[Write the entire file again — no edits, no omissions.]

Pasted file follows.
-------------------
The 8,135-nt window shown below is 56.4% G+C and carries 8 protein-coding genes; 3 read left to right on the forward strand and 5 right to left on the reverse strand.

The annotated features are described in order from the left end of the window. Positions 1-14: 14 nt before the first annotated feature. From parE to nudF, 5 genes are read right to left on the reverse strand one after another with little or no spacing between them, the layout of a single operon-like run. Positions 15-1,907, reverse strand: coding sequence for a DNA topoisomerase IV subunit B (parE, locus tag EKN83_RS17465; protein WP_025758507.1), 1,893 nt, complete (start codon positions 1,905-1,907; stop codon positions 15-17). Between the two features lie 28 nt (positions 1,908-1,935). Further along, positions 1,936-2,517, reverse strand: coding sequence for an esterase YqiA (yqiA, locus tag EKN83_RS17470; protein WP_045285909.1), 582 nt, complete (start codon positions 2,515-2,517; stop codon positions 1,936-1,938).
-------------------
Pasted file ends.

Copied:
The 8,135-nt window shown below is 56.4% G+C and carries 8 protein-coding genes; 3 read left to right on the forward strand and 5 right to left on the reverse strand.

The annotated features are described in order from the left end of the window. Positions 1-14: 14 nt before the first annotated feature. From parE to nudF, 5 genes are read right to left on the reverse strand one after another with little or no spacing between them, the layout of a single operon-like run. Positions 15-1,907, reverse strand: coding sequence for a DNA topoisomerase IV subunit B (parE, locus tag EKN83_RS17465; protein WP_025758507.1), 1,893 nt, complete (start codon positions 1,905-1,907; stop codon positions 15-17). Between the two features lie 28 nt (positions 1,908-1,935). Further along, positions 1,936-2,517, reverse strand: coding sequence for an esterase YqiA (yqiA, locus tag EKN83_RS17470; protein WP_045285909.1), 582 nt, complete (start codon positions 2,515-2,517; stop codon positions 1,936-1,938).